Tuesday, August 07, 2012

About 250 localities have tried to limit drilling's reach, worrying industry and some state officials

Many local officials in rural communities are not opposed to natural-gas drilling, but they are opposed to drilling close to homes, schools or hospitals. Citizens are increasingly turning to their city and town governments to help fight encroachment of drilling rigs when they feel state regulations aren't strict enough to control the drilling close to their towns. Jim Malewitz of Stateline reports the trend is "worrying" industry representatives and state officials who want to expand the "industry's reach."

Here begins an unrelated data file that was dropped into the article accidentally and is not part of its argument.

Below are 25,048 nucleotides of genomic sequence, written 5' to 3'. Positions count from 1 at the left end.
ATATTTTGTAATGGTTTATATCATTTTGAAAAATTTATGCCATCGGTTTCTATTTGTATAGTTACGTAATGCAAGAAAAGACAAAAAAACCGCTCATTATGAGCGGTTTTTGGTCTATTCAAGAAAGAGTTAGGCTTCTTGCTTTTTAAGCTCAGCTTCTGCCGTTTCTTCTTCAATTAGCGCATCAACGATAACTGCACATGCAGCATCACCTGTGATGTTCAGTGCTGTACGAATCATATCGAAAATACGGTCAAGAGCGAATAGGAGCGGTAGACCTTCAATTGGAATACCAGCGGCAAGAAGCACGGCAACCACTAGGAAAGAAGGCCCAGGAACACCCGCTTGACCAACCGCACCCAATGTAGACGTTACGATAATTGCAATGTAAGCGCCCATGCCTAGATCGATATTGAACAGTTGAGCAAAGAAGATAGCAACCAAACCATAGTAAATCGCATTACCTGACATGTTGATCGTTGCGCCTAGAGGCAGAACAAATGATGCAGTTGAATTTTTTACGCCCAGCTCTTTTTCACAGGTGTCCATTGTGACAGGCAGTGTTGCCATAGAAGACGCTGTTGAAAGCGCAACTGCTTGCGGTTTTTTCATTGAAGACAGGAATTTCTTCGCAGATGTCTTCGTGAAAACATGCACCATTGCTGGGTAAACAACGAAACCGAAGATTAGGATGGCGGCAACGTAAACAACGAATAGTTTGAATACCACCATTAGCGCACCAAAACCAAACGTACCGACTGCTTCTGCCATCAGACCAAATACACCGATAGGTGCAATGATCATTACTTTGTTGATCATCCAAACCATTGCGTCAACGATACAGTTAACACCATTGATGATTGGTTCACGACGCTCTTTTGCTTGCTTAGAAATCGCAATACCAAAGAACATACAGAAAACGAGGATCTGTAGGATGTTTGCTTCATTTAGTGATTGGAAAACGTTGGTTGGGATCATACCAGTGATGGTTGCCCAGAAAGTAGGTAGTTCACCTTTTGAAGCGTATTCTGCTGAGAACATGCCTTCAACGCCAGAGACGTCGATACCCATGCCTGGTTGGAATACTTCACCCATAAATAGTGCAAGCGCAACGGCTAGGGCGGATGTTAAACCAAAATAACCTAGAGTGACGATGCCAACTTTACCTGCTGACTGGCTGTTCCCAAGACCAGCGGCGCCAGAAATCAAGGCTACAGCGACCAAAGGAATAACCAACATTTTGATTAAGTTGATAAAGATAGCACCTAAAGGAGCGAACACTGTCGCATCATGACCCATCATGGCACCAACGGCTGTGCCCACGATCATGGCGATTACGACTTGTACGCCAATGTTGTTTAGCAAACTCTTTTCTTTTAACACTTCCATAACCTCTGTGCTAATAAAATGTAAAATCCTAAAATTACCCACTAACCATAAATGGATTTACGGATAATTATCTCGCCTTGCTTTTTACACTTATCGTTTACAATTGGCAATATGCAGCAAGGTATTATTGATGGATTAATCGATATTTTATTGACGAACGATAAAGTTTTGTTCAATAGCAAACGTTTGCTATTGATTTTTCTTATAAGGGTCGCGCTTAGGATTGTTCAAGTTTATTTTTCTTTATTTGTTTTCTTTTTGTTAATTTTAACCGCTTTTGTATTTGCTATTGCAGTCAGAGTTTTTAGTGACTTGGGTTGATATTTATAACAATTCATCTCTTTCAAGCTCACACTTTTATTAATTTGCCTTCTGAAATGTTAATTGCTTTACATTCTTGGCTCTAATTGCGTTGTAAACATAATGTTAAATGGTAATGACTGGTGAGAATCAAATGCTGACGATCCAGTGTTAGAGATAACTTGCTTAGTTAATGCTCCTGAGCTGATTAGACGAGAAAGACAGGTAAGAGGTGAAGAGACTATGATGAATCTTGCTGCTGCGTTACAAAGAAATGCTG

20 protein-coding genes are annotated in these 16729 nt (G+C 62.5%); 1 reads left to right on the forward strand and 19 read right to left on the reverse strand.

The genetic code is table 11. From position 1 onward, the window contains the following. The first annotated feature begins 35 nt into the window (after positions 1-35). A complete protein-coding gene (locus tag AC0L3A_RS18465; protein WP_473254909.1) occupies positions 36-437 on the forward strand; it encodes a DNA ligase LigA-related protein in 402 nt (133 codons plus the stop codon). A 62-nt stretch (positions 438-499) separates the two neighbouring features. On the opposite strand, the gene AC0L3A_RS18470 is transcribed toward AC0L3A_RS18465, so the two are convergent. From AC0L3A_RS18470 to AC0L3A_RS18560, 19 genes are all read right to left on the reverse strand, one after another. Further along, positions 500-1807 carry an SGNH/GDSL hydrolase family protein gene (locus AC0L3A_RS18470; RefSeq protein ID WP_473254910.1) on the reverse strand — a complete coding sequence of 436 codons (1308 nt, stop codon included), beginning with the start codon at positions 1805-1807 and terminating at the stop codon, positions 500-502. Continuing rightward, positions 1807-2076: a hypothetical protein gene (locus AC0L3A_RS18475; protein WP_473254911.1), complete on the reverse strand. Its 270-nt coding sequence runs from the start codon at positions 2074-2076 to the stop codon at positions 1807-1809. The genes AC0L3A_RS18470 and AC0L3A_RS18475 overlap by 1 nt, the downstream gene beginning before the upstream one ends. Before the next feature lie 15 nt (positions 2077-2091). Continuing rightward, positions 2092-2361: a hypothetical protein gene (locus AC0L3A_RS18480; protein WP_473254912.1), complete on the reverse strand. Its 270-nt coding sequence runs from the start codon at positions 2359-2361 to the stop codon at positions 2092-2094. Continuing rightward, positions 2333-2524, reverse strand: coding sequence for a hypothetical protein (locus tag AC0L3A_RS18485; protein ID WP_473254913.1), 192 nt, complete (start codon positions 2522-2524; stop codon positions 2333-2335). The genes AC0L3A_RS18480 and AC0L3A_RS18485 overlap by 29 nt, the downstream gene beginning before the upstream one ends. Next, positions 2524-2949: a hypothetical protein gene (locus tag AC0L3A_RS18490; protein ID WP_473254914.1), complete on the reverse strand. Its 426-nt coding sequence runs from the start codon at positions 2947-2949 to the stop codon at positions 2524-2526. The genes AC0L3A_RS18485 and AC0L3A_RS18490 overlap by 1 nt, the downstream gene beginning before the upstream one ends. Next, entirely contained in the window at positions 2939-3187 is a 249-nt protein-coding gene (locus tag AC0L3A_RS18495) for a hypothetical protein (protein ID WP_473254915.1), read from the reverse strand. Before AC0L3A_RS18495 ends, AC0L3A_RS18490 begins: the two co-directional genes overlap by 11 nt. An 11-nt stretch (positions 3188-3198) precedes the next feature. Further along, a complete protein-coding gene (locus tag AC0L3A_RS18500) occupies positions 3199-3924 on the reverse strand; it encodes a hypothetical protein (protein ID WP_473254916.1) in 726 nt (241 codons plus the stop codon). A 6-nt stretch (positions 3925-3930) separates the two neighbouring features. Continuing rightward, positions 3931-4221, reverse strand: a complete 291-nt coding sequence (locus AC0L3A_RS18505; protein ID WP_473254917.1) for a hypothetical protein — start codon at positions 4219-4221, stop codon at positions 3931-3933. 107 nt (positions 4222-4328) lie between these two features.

At least 246 cities or towns in 15 states have passed laws restricting drilling on local land, according to Food and Water Watch, an environmental group. Malewitz reports some of the ordinances are "merely symbolic" because those towns don't sit atop gas reserves. More than 90 cities or towns in New York have passed resolutions addressing gas drilling, 14 in Pennsylvania have passed regulations, and some in Colorado are doing the same. A Pennsylvania appellate-court panel recently struck down a new state law that barred local officials from using zoning to prohibit drilling in certain areas.

State regulators and industry advocates say local pushback is "misguided and a dangerous obstacle to economic growth," Malewitz reports. Advocates say drillers should be exempt from local zoning laws because extraction depends on where the resources are, and sometimes residential areas and towns are included. Zoning laws differ from town to town, and Malewitz explains some zoning laws in several states. (Read more)

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